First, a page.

The only people saying negative things about Greek life are the students not affiliated. Greeks at Loyola are relatively quiet, and there are only four social fraternities and four social sororities, which makes them a relatively tight-knit group. Recruitment is popular in the fall, and in recent years has been held on the same extended weekend for both fraternities and sororities, culminating in a bid night that offers several parties at both the bars and off-campus houses. Greeks aren’t a large part of the Loyola experience by any means, but due to the small size of the Greek community, can become a large part of an individual’s experience.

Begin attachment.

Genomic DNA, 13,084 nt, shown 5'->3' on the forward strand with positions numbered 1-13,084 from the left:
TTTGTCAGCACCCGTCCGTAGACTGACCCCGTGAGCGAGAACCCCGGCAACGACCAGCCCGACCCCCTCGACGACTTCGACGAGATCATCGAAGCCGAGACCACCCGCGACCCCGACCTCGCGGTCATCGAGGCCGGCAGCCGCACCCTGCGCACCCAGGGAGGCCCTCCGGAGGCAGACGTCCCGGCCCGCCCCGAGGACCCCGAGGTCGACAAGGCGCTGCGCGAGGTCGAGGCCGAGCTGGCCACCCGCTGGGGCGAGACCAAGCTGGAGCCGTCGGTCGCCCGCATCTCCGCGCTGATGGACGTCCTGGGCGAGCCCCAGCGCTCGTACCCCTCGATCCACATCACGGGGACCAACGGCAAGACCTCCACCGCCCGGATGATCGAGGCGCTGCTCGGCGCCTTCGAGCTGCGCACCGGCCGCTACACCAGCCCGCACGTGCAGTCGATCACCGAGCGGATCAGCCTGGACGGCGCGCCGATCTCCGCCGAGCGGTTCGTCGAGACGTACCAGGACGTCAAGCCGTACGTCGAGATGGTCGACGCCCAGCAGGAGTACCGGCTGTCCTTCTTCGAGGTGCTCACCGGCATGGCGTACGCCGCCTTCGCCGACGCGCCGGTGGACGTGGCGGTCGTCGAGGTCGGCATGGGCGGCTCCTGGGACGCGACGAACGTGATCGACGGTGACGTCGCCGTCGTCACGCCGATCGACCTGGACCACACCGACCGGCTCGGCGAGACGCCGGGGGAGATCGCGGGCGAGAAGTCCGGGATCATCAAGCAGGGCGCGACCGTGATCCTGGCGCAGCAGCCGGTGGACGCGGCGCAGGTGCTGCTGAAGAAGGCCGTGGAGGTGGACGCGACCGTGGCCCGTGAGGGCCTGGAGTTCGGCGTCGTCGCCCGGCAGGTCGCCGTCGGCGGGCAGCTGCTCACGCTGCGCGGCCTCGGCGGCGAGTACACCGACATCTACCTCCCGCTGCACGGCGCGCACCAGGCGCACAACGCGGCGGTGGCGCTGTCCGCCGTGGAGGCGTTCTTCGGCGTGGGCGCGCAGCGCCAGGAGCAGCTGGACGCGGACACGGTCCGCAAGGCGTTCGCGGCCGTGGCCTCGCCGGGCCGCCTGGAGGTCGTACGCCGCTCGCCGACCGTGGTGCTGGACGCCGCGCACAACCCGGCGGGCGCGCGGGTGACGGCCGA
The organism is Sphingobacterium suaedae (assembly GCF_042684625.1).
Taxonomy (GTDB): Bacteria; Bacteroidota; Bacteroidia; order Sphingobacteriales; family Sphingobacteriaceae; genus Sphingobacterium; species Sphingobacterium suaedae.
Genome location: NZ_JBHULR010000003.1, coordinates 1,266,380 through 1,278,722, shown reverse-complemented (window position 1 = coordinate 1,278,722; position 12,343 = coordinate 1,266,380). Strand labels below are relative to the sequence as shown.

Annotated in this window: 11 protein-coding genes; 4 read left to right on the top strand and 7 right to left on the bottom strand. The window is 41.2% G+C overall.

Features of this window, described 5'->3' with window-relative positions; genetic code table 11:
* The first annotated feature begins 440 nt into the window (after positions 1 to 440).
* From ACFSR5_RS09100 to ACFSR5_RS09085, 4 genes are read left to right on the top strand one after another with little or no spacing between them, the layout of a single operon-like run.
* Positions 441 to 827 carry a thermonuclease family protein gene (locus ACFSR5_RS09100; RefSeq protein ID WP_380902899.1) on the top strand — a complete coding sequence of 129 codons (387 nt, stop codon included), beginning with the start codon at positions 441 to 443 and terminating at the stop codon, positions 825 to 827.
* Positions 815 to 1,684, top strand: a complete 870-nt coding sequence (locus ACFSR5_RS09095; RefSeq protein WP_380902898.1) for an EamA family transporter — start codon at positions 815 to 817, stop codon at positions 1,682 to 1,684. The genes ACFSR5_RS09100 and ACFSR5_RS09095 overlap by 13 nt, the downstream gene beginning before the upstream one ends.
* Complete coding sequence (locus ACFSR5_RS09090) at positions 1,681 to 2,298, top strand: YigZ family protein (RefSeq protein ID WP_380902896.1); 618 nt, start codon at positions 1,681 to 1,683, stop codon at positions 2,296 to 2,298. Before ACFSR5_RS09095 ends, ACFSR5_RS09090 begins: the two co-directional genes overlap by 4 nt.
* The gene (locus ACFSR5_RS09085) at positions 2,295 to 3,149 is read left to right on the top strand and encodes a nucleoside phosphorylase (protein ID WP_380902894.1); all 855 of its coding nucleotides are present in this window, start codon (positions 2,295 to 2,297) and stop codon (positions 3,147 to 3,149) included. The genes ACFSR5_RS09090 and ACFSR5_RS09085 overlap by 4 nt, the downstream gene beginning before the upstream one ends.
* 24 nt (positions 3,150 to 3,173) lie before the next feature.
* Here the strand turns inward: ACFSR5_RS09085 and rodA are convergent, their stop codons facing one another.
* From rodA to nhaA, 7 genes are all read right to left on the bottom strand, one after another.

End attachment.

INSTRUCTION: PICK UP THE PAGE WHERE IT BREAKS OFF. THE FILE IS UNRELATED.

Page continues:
The community certainly is a growing one however. Although they do not have a house, Sigma Alpha Epsilon, founded on campus in 2000, has quickly become the largest and most active fraternity on campus. By sponsoring concerts and service initiatives, SAE has helped reintroduce a certain level of positive competition with the two other most prominent frats, Alpha Delta Gamma and Sigma Pi. Although it is still the only fraternity officially allowed to display its letters at its house, ADG has been something of a disappointment in recent years, having faced a number of disciplinary actions, and being rendered practically powerless in the Loyola community. The sororities also have their ups and downs, but they do throw some very popular mixers, although you must be on the list (or attached to someone on the list) to get in. In the end, only about 12 percent of Loyola students go Greek. Those who do generally have a blast, but the many non-Greeks are generally indifferent to their presence on campus.